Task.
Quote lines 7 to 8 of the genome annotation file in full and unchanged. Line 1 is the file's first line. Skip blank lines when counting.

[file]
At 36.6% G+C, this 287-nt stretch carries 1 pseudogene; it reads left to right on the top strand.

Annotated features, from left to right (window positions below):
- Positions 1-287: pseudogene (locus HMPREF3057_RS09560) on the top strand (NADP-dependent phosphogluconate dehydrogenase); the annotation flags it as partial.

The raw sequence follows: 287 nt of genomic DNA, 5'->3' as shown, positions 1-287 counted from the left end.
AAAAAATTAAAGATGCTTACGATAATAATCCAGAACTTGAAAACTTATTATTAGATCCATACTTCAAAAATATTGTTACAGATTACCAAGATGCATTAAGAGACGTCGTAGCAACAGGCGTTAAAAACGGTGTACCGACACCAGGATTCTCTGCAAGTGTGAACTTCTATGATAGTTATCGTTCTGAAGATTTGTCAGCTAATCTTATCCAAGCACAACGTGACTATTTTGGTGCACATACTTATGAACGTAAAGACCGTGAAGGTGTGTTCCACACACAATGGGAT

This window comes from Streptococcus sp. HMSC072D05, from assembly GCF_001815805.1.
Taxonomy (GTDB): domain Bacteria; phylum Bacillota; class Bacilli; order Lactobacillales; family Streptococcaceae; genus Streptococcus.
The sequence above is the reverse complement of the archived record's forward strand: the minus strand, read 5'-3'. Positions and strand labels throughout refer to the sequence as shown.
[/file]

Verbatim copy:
Taxonomy (GTDB): domain Bacteria; phylum Bacillota; class Bacilli; order Lactobacillales; family Streptococcaceae; genus Streptococcus.
The sequence above is the reverse complement of the archived record's forward strand: the minus strand, read 5'-3'. Positions and strand labels throughout refer to the sequence as shown.